Pros & Cons of Long-Term Health Insurance

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As you get older, it's inevitable that your health care needs will change and medical costs will increase. If you're worried that your future medical expenses will eat into your savings or create a financial burden for your loved ones, it may be beneficial to buy long-term health insurance, also called long-term care insurance. This type of policy offers key health benefits, but there are some potential drawbacks to consider before making a commitment.

Asset Protection

One of the biggest advantages of purchasing long-term health insurance is that your assets are protected in the event that you become disabled, are diagnosed with a chronic illness or suffer from a debilitating medical condition. This type of policy pays for medical care over an extended period of time, which may include in-home nursing care or residency at an assisted living facility. If you're not covered by an employer's health plan or you just have Medicare, your out-of-pocket costs for medical expenses could quickly deplete your retirement savings. A long-term care policy can help you avoid hefty medical bills.

Tax Benefits

Long-term care insurance may also offer some tax benefits to policyholders. The IRS considers premiums for qualified long-term care insurance policies to be deductible medical expenses. According to the IRS, a qualified policy is one that is guaranteed renewable and does not provide a cash surrender value. As of 2013, you could could claim a deduction for medical expenses that exceed 7.5 percent of your adjusted gross income. The IRS caps the amount of long-term care insurance premiums you can deduct based on your age. For 2013, the cap ranged from $350 for individuals aged 40 and under to $4,370 for policyholders aged 71 or older.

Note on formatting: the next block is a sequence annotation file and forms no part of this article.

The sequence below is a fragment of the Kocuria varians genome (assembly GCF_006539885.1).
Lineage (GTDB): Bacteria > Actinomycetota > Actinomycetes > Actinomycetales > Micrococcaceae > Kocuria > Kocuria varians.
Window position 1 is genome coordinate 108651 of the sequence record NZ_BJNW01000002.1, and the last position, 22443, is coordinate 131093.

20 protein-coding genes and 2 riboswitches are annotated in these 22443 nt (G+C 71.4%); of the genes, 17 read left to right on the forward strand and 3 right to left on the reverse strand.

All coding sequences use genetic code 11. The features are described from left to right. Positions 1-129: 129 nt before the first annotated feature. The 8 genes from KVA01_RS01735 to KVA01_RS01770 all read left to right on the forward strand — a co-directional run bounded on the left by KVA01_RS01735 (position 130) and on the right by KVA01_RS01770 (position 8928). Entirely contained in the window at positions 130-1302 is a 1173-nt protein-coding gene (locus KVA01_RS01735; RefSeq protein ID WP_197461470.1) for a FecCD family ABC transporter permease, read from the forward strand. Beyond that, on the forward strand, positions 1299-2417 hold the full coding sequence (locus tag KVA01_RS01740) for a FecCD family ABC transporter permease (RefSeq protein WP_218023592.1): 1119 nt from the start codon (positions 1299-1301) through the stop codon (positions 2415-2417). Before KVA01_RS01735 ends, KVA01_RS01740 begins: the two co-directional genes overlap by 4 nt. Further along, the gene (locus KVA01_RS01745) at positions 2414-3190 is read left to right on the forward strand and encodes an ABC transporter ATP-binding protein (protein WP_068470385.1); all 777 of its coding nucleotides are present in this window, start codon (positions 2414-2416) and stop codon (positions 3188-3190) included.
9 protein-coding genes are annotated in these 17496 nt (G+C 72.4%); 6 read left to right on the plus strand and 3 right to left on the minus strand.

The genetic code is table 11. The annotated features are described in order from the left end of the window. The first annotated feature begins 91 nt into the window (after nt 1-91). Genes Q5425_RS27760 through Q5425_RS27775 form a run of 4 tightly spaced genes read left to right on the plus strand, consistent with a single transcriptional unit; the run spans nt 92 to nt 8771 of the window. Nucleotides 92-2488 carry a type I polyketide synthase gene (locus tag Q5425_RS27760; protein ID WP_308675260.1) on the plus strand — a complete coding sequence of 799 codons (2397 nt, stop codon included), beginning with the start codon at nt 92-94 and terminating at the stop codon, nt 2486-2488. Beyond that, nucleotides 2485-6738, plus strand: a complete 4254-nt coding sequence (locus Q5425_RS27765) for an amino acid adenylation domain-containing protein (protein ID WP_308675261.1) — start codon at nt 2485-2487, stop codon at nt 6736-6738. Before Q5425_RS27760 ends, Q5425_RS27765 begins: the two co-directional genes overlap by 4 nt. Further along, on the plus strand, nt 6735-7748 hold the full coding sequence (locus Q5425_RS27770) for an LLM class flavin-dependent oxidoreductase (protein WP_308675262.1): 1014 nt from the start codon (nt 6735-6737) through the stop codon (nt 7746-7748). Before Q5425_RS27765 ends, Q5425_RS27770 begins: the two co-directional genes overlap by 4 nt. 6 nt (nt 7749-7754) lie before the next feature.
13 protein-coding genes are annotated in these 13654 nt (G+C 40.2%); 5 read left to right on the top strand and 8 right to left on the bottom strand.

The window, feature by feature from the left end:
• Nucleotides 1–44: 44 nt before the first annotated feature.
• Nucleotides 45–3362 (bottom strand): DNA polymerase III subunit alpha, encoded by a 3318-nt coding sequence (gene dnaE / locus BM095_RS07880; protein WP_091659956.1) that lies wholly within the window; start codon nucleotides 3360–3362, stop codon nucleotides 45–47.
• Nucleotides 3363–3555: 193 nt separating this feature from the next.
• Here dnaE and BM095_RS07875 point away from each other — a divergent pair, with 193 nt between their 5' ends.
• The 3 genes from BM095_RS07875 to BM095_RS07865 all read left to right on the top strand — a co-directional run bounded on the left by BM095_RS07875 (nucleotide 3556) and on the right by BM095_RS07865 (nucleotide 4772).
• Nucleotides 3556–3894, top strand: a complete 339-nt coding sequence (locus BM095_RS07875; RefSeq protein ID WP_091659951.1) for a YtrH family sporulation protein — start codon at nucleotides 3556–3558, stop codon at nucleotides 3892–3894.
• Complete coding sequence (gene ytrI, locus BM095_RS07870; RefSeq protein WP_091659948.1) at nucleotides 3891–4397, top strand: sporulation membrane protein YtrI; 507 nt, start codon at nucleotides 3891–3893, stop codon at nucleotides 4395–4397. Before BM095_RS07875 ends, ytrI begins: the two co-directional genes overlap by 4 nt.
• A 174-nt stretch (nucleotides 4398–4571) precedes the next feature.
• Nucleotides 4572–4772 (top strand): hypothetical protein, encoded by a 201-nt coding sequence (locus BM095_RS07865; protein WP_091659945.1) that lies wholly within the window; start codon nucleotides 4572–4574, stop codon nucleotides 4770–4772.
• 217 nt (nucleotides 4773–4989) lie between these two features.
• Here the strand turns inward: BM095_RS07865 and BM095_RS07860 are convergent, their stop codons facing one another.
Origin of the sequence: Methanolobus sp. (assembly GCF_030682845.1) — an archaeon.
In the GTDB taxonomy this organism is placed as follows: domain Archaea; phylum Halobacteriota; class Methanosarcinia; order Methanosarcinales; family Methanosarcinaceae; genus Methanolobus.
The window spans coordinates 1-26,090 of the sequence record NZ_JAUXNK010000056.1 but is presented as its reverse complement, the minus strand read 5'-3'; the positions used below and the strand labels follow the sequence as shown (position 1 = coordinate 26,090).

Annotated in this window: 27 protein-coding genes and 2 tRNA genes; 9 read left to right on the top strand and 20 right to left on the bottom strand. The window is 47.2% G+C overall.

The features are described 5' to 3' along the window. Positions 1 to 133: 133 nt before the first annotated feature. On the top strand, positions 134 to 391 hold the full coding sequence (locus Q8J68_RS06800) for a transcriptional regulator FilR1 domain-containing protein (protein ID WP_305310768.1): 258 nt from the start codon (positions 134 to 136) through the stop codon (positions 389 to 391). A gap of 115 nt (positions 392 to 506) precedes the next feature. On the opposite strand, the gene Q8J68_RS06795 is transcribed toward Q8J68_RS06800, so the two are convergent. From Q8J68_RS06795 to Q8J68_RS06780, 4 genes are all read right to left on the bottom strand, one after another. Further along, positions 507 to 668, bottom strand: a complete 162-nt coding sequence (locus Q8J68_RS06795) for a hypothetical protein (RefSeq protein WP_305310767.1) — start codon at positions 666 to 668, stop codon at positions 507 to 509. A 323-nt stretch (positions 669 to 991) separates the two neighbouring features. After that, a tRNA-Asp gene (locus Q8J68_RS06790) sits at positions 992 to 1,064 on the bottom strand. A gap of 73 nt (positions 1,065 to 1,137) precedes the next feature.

Premium Costs

One of the most significant drawbacks of purchasing long-term care insurance is the cost. Premiums are set based on age and overall health, which means you could end up paying more if you're older or if you have a serious medical condition. CBS MoneyWatch reports that annual premiums for someone in their 50s could run from $1,000 to $3,000, with rates even higher if you wait longer to buy coverage. If you're not sure you can afford to maintain the cost of the premiums once you retire, you could end up paying for coverage that you may not be able to use.


Another potential drawback is the limitations on the types of medical expenses a long-term care policy will cover. For example, nursing home care or coverage for certain types of medical conditions may be excluded depending on the insurer. Even if these services are covered, there may be strict eligibility requirements that can make it difficult to receive policy benefits. If you incur medical expenses that aren't covered, you may be faced with the option of paying the bill out-of-pocket or foregoing future medical care.